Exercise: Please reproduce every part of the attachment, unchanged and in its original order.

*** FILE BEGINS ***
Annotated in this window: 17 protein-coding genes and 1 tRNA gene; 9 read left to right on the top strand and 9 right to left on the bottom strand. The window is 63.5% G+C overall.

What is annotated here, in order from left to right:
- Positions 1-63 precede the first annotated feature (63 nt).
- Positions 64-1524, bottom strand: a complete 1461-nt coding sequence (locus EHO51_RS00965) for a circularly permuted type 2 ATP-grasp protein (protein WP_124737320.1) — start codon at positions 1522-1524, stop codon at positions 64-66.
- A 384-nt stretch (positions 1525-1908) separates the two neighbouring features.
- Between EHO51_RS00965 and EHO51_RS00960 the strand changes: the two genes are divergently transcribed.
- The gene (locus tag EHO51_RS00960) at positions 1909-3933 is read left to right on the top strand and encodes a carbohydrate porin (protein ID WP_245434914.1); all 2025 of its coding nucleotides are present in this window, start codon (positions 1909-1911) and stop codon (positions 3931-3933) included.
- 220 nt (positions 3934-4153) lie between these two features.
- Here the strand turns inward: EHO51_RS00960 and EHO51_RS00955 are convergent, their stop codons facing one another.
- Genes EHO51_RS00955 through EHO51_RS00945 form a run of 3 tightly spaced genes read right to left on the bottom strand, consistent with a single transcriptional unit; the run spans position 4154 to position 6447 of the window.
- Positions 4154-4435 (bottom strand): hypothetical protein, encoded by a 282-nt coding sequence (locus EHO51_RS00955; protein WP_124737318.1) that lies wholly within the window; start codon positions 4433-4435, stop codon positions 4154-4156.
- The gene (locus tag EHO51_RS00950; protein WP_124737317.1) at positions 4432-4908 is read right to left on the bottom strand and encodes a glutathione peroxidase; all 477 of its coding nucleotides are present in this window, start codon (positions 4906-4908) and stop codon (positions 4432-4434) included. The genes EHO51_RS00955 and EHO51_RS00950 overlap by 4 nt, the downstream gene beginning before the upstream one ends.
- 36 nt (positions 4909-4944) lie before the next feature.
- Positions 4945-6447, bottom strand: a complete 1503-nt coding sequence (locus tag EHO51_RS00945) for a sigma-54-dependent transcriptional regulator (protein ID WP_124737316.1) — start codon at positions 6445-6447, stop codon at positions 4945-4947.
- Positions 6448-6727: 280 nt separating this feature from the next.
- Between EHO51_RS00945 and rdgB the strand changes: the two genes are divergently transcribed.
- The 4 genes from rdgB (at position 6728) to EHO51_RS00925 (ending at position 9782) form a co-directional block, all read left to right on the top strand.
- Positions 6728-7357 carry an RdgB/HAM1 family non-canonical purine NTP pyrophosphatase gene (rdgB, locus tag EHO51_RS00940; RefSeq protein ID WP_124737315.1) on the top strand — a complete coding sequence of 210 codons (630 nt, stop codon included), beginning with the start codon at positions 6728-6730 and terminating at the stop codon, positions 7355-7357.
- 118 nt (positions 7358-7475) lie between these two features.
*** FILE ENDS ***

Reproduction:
Annotated in this window: 17 protein-coding genes and 1 tRNA gene; 9 read left to right on the top strand and 9 right to left on the bottom strand. The window is 63.5% G+C overall.

What is annotated here, in order from left to right:
- Positions 1-63 precede the first annotated feature (63 nt).
- Positions 64-1524, bottom strand: a complete 1461-nt coding sequence (locus EHO51_RS00965) for a circularly permuted type 2 ATP-grasp protein (protein WP_124737320.1) — start codon at positions 1522-1524, stop codon at positions 64-66.
- A 384-nt stretch (positions 1525-1908) separates the two neighbouring features.
- Between EHO51_RS00965 and EHO51_RS00960 the strand changes: the two genes are divergently transcribed.
- The gene (locus tag EHO51_RS00960) at positions 1909-3933 is read left to right on the top strand and encodes a carbohydrate porin (protein ID WP_245434914.1); all 2025 of its coding nucleotides are present in this window, start codon (positions 1909-1911) and stop codon (positions 3931-3933) included.
- 220 nt (positions 3934-4153) lie between these two features.
- Here the strand turns inward: EHO51_RS00960 and EHO51_RS00955 are convergent, their stop codons facing one another.
- Genes EHO51_RS00955 through EHO51_RS00945 form a run of 3 tightly spaced genes read right to left on the bottom strand, consistent with a single transcriptional unit; the run spans position 4154 to position 6447 of the window.
- Positions 4154-4435 (bottom strand): hypothetical protein, encoded by a 282-nt coding sequence (locus EHO51_RS00955; protein WP_124737318.1) that lies wholly within the window; start codon positions 4433-4435, stop codon positions 4154-4156.
- The gene (locus tag EHO51_RS00950; protein WP_124737317.1) at positions 4432-4908 is read right to left on the bottom strand and encodes a glutathione peroxidase; all 477 of its coding nucleotides are present in this window, start codon (positions 4906-4908) and stop codon (positions 4432-4434) included. The genes EHO51_RS00955 and EHO51_RS00950 overlap by 4 nt, the downstream gene beginning before the upstream one ends.
- 36 nt (positions 4909-4944) lie before the next feature.
- Positions 4945-6447, bottom strand: a complete 1503-nt coding sequence (locus tag EHO51_RS00945) for a sigma-54-dependent transcriptional regulator (protein ID WP_124737316.1) — start codon at positions 6445-6447, stop codon at positions 4945-4947.
- Positions 6448-6727: 280 nt separating this feature from the next.
- Between EHO51_RS00945 and rdgB the strand changes: the two genes are divergently transcribed.
- The 4 genes from rdgB (at position 6728) to EHO51_RS00925 (ending at position 9782) form a co-directional block, all read left to right on the top strand.
- Positions 6728-7357 carry an RdgB/HAM1 family non-canonical purine NTP pyrophosphatase gene (rdgB, locus tag EHO51_RS00940; RefSeq protein ID WP_124737315.1) on the top strand — a complete coding sequence of 210 codons (630 nt, stop codon included), beginning with the start codon at positions 6728-6730 and terminating at the stop codon, positions 7355-7357.
- 118 nt (positions 7358-7475) lie between these two features.